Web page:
Previous correspondents are quite right. Local government is in a bad way. Radical measures of reform are required in raising local finance by introducing an efficient system of local income tax reflecting residents’ ability to pay rather to replace an arbitrary
system allegedly based on property values. With turnout in local elections in many boroughs well below 20% and falling, the electoral system itself is archaic. The vast majority of seats are permanently held by either the Labour or Conservative parties, in some areas with little or no opposition in council chambers. Mismanagement is rife. Some failed local authorities already face the prospect of direct rule by anonymous officials in Whitehall. Only a minority of seats are held by genuine Independents and Liberal Democrats. No wonder there is so much apathy and dissatifaction.
Lionel King, Chadwick End
I note in your recent coverage of the ongoing saga regarding the police station that you have chosen to give a prominent airing to Julian Knight’s petition against its closure but not to the rationale provided by the West Midlands Police for doing so.
In their open letter to residents, the police made it clear that they are committed to making the most efficient use of the limited resources that are left to them after the real terms cuts made by our Conservative government. Anyone who has visited Solihull police station in recent years will know that it is almost empty of officers and staff which is obviously a wasteful operating model.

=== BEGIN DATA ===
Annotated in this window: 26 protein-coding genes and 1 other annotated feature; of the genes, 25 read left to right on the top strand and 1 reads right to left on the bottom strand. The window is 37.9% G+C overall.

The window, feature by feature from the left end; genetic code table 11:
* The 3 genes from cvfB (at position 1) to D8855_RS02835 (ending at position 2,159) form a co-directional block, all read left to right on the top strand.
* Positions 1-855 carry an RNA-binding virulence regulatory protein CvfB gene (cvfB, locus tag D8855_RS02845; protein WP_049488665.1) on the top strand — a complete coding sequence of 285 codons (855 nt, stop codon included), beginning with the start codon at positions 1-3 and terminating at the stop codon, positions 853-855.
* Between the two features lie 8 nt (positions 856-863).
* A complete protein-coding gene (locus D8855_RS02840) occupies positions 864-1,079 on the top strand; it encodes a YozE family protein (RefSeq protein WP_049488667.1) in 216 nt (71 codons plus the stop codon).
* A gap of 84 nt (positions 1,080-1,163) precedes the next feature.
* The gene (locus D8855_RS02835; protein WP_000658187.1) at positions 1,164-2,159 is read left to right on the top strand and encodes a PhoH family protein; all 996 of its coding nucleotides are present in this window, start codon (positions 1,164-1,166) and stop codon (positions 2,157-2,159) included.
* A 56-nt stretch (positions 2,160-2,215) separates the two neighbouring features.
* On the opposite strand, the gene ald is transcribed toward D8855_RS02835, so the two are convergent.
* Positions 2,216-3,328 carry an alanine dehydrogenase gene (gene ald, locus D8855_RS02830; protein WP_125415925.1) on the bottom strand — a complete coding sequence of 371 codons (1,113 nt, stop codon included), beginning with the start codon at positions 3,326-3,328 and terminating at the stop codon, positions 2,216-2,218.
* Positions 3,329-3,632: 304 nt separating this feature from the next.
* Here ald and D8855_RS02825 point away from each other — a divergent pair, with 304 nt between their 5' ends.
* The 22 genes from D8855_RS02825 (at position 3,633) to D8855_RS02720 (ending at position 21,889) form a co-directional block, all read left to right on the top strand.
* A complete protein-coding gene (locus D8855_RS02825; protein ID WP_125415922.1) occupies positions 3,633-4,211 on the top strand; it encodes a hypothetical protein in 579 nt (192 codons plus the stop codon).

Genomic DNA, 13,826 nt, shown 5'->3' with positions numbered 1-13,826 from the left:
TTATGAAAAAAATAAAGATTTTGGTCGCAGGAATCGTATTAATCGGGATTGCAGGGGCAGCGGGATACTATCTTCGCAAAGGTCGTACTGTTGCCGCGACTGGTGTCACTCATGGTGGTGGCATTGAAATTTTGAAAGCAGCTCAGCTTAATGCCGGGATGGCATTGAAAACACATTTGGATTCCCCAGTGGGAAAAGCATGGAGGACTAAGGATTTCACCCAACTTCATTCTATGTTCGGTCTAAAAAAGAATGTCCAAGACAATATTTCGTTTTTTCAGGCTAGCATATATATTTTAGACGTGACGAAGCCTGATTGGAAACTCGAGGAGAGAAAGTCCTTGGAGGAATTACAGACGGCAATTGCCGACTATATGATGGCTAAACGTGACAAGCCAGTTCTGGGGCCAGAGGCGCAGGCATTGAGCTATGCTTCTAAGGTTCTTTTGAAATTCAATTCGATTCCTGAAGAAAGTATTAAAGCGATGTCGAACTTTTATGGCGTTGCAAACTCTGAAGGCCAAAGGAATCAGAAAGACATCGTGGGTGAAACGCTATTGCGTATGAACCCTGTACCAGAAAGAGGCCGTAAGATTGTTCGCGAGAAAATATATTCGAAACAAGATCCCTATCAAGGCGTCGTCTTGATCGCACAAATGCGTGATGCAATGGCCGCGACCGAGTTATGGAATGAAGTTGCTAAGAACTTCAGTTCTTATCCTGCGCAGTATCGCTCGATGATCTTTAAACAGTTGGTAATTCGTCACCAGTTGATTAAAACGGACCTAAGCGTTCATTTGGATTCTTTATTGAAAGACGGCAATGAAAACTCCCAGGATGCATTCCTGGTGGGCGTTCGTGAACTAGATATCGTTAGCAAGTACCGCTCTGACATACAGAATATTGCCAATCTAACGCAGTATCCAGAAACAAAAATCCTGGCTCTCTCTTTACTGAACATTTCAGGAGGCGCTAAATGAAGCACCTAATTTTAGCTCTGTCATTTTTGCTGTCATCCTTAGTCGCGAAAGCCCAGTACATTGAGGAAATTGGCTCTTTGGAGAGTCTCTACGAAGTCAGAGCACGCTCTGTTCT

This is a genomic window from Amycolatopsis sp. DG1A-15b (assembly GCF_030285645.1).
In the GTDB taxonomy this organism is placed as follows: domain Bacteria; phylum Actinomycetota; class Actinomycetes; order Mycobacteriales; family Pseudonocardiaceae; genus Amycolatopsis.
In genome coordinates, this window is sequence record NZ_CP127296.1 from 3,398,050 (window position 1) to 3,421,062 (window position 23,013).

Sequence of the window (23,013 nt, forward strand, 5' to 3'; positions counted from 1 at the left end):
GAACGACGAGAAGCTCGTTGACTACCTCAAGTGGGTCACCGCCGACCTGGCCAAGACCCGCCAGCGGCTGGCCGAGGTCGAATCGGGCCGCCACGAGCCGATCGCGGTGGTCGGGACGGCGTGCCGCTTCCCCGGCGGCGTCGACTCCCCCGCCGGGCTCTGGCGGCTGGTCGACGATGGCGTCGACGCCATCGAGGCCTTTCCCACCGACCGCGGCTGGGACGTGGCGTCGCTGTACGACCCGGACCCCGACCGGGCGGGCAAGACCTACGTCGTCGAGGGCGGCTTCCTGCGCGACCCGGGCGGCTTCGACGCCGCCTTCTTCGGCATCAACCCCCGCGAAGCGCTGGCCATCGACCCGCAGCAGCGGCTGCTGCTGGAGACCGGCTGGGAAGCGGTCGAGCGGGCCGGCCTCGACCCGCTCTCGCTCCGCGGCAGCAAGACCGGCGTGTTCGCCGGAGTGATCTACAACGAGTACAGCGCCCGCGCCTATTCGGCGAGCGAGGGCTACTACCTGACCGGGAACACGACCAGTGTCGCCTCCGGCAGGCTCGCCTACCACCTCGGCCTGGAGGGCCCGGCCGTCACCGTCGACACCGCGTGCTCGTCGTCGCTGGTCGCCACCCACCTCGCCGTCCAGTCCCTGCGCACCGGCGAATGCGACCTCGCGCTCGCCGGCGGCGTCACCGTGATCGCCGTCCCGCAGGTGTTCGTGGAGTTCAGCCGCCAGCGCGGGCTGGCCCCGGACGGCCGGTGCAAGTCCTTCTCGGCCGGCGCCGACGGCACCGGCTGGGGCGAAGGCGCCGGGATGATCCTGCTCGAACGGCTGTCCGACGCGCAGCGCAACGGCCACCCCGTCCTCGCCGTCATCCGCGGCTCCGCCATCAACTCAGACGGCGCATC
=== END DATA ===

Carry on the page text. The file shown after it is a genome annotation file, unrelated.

If the Police can save money and officers jobs by moving to a more cost-effective premises then why would anyone oppose them? The answer of course is simple – political expediency. To lose a visible symbol like the police station will cause the Conservatives an embarrassing loss of face and highlight the true cost of their cuts to the electorate. To suggest that the Police should raid their emergency reserves to keep an empty inefficient building open demonstrates ridiculous short termism which flies in the face of the sensible economic planning the Conservatives nominally pride themselves upon. Mr Knight’s stance on this issue is deeply cynical and his motives should be questioned.
My wife is thoroughly fed up with Brexit. So, last week she insisted that I have a break from surfing the net on Brexit and join her for a mid-week day out.
We chose to have lunch at the Belfry in Sutton Coldfield. It was very busy and buzzing with lots of lively people.
I popped my head into one of the conference rooms. A hundred or so people were in attendance. What were they discussing?
It was a seminar for UK businesses on Brexit. They were discussing the importance of the smooth flow of millions of manufactured components travelling constantly between the West Midlands and the European continent. How would Brexit impact on those supply chains?
For our vehicle and aerospace industry it is a problem that cannot be ignored. Any barriers interrupting that flow will be highly damaging to what is now continent- wide integrated manufacture systems.
I wondered how much time and resources was currently being devoted to such matters at the expense of work on increasing investment and how to improve productivity.
Well we really enjoyed our lunch but did not manage to escape Brexit.
Phil Beyer Solihull